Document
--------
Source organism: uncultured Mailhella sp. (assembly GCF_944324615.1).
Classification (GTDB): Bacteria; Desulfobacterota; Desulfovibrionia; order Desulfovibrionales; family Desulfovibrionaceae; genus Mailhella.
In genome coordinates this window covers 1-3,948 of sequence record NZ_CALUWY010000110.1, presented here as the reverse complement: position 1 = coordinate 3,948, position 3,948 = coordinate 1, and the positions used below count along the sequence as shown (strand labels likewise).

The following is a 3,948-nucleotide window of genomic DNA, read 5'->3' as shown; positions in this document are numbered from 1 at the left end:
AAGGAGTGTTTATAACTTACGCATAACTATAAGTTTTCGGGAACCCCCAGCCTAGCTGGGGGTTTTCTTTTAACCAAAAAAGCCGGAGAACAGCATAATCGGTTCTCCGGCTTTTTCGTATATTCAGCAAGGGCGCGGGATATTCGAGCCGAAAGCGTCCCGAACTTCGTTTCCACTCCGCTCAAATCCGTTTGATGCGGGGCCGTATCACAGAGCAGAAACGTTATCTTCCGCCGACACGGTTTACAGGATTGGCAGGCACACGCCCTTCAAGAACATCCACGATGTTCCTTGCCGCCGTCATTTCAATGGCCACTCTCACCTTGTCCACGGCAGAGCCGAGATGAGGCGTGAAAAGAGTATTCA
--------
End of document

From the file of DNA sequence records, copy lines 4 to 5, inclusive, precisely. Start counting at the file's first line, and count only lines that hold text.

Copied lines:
The following is a 3,948-nucleotide window of genomic DNA, read 5'->3' as shown; positions in this document are numbered from 1 at the left end:
AAGGAGTGTTTATAACTTACGCATAACTATAAGTTTTCGGGAACCCCCAGCCTAGCTGGGGGTTTTCTTTTAACCAAAAAAGCCGGAGAACAGCATAATCGGTTCTCCGGCTTTTTCGTATATTCAGCAAGGGCGCGGGATATTCGAGCCGAAAGCGTCCCGAACTTCGTTTCCACTCCGCTCAAATCCGTTTGATGCGGGGCCGTATCACAGAGCAGAAACGTTATCTTCCGCCGACACGGTTTACAGGATTGGCAGGCACACGCCCTTCAAGAACATCCACGATGTTCCTTGCCGCCGTCATTTCAATGGCCACTCTCACCTTGTCCACGGCAGAGCCGAGATGAGGCGTGAAAAGAGTATTCA